Informacion economica sobre Cuba

Posted on Wednesday, 11.24.10
Cuba might lift restrictions, let baseball players sign abroad

After years of rising defections, Cuba might let its players sign with
foreign leagues — except Major League Baseball.

Something is moving silently within Cuban baseball that, if it comes to
pass, would end five decades of imposed tradition and push Cuban players
into what was once derided as “the slave game.''

The Cuban Federation of Baseball is considering a proposal that would
permit Cuban players to join professional leagues in other countries, a
source close to the federation told El Nuevo Herald.

Federation vice president Antonio Castro, son of Cuban leader Fidel
Castro, floated the proposal to members of the Cuban delegation during
the 17th International Cup in Taipei, Taiwan, according to the source.

“Many rumors had been heard about Cuba looking for some sort of deal
with professional circuits,'' said Carlos Pérez, president of Miami
Sports Consulting, an agency that represents several Caribbean players.
“But we'd have to wait and see if this will work out or if it's just
another idea dead on arrival.''

The initiative would allow Cuban players to join professional leagues
and keep 60 percent of their wages, while the government collects the
remaining 40 percent, the sources said.

The countries where Cubans would be permitted to play are: Taipei,
Japan, South Korea, Mexico, Venezuela, Nicaragua and Italy.

Players would not be allowed to sign with Major League Baseball clubs
because of the United States trade embargo on Cuba.

Antonio Castro's proposal was submitted to his father, Fidel, and his
uncle, President Raúl Castro, the sources said. It has the support of
the national federation, although figures such as former star shortstop
Germán Mesa are said to oppose it.

“Should this be put into practice, it would generate a very interesting
panorama,'' said attorney Jaime Torres, who represents players José
Contreras of the Phillies and Alexei Ramírez of the White Sox. “Let's
say a kid goes to Mexico to play. There, he could look at Major League
Baseball and compare. Nobody could prevent him from playing in the
United States, if he so wished.''


If approved, the proposal would doubtlessly make it easy for players to
go abroad — most of them with years of experience — and pursue their
baseball dreams.

Cuba might have no alternative but to give a green light to the project.
As has happened with the timid moves in the economic sector, immobility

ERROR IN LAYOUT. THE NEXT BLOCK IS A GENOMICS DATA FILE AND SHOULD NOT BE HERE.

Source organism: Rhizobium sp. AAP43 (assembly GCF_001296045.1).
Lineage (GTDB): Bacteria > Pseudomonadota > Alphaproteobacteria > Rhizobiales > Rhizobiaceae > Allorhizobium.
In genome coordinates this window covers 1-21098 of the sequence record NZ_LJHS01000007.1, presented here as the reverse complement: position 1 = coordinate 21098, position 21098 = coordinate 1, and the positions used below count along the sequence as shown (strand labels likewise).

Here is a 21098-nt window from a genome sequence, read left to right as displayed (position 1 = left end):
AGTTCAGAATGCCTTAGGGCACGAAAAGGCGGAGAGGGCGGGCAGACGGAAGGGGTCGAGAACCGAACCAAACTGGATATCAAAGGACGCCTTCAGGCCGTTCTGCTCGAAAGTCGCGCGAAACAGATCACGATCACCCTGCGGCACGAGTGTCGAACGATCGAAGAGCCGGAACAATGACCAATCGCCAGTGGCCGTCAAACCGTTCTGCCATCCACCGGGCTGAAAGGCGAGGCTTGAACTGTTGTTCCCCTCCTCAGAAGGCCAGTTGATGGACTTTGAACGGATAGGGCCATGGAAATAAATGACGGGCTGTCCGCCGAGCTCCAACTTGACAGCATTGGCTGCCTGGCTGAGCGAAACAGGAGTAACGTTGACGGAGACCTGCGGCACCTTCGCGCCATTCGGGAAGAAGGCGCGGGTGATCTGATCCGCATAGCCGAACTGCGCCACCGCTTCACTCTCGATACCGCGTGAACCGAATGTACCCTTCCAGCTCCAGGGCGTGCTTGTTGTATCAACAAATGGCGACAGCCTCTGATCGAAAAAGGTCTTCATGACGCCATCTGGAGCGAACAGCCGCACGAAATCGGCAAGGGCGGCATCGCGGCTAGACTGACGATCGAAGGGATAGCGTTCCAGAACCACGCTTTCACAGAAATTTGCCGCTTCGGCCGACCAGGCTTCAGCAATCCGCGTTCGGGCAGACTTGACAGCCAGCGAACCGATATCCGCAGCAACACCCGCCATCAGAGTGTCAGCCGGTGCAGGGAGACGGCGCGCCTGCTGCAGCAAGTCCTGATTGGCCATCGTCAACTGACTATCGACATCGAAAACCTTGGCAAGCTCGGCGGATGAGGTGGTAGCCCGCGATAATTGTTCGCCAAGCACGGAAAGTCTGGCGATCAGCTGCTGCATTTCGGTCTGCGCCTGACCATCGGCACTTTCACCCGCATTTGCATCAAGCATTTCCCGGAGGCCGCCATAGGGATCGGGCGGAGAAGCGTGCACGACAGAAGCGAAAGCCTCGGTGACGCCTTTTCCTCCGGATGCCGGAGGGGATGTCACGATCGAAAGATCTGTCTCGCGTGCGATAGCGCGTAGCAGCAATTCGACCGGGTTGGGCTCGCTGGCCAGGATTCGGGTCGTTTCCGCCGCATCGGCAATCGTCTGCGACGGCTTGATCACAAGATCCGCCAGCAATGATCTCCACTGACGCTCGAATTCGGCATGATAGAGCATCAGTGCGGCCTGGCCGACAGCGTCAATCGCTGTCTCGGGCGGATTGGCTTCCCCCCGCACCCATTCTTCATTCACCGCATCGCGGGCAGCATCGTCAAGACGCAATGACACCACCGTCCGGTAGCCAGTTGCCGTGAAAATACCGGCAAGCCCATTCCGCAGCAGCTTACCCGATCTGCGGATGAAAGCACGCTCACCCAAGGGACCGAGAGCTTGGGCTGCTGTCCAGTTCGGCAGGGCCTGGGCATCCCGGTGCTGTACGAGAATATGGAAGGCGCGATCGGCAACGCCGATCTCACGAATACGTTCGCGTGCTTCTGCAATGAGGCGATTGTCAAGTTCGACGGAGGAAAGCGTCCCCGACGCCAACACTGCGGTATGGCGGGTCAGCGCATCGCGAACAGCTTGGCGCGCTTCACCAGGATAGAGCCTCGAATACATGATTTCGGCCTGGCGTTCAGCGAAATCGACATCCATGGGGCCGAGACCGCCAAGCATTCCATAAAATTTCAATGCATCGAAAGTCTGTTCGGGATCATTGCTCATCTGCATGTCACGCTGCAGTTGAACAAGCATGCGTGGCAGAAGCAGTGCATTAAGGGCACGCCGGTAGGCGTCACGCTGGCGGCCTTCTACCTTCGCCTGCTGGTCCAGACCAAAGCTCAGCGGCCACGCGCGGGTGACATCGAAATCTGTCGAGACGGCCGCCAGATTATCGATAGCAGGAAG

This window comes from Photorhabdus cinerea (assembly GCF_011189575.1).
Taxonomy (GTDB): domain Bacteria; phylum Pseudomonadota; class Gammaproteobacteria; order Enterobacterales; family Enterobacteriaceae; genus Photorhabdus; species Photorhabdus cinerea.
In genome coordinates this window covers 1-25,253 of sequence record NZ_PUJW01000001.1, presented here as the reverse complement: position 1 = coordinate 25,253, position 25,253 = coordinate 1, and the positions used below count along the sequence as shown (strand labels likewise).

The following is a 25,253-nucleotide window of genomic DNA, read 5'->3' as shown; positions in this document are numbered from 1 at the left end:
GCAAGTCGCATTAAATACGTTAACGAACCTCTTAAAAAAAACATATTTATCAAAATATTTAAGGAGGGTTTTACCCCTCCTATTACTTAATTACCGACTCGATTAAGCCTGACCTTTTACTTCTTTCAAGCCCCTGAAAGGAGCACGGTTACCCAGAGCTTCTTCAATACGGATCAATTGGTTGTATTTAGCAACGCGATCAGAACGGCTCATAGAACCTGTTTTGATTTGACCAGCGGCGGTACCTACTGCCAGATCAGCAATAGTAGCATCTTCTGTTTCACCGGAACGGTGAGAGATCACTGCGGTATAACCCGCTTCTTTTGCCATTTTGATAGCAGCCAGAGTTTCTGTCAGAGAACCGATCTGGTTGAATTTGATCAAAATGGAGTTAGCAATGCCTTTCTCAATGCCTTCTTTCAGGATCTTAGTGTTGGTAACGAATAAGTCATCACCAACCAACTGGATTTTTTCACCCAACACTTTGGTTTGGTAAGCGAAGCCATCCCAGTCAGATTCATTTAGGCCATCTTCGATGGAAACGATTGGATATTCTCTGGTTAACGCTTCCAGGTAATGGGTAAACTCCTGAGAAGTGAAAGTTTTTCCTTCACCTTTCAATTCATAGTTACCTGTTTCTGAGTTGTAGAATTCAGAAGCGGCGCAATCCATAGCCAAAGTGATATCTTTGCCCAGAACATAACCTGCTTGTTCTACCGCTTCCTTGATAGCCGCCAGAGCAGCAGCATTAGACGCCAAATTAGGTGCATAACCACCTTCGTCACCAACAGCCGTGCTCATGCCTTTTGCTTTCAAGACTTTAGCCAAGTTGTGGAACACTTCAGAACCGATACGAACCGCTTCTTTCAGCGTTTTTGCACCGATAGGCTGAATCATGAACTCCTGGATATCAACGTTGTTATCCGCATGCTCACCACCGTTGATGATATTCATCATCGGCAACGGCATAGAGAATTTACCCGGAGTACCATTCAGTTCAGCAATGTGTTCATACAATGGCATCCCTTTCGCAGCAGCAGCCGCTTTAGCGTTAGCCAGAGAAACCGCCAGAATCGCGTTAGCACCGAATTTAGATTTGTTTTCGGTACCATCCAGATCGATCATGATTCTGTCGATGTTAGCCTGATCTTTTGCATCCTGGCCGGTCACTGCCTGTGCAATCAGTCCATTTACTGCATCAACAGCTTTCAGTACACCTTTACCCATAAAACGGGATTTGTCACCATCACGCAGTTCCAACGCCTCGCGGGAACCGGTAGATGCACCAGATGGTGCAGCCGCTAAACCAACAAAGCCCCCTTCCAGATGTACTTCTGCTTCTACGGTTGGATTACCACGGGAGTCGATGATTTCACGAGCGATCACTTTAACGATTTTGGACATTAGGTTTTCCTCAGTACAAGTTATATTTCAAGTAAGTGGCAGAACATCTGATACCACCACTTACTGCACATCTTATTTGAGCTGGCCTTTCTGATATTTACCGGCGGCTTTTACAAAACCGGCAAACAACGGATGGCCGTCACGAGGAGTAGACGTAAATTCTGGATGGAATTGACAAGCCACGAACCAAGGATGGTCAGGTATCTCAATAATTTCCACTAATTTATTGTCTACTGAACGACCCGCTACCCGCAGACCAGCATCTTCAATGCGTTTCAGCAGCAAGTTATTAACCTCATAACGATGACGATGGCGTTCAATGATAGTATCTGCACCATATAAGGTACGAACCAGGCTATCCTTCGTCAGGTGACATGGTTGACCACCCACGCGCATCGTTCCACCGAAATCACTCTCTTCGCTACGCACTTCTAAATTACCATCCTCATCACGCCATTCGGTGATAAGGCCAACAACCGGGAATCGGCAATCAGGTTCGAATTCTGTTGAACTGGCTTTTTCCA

could be a worse choice.

Recently, former player Victor Mesa recommended that the government
allow players to sign contracts with foreign teams to slow down
defections, which have risen alarmingly in recent years.

“Other countries do it, so why can't we? In the end, they're stealing
our players, even those in the minor leagues,'' Mesa said. “I favor
they be inserted into foreign teams after eight years of playing in our
national series. And through our channels, too, not as free agents.''

Mesa's comments were made public shortly after El Nuevo Herald announced
the defection of Yasiel Balaguer, a 17-year-old center fielder who is
looking to settle in a third country before signing with a major-league

After pitcher René Arocha escaped the island in 1991, defections by
baseball players rose from a trickle to a flood. In 2009 alone, 35
players fled the country. This year, Cuba's favorite pastime lost
several figures, among them Leonys Martín, an experienced player on the
national team.

Several sources say that more than 350 players have left the island over
the past several years. Currently, there were about 20 Cubans on
major-league rosters.


The total value of the contracts signed between 2009 and 2010 by Cuban
players in the majors exceeds $70 million.

In the late 1990s, Cuba considered the idea of allowing veteran players
to participate in foreign leagues. Several played in semiprofessional
leagues in Asia and Europe, among them the legendary Omar Linares, who
played professionally in the twilight of his career in Japan.

The baseball authorities “have a problem with so much talent that has
gotten away from them, so they want to stay on the good side of both God
and the Devil,'' Pérez said.

“The Cuban government wants to be both owner and agent, to satisfy the
players and simultaneously to keep control over them. It will profit,
because 40 percent of a contract is an abusive share. We'll wait and see
what happens.''

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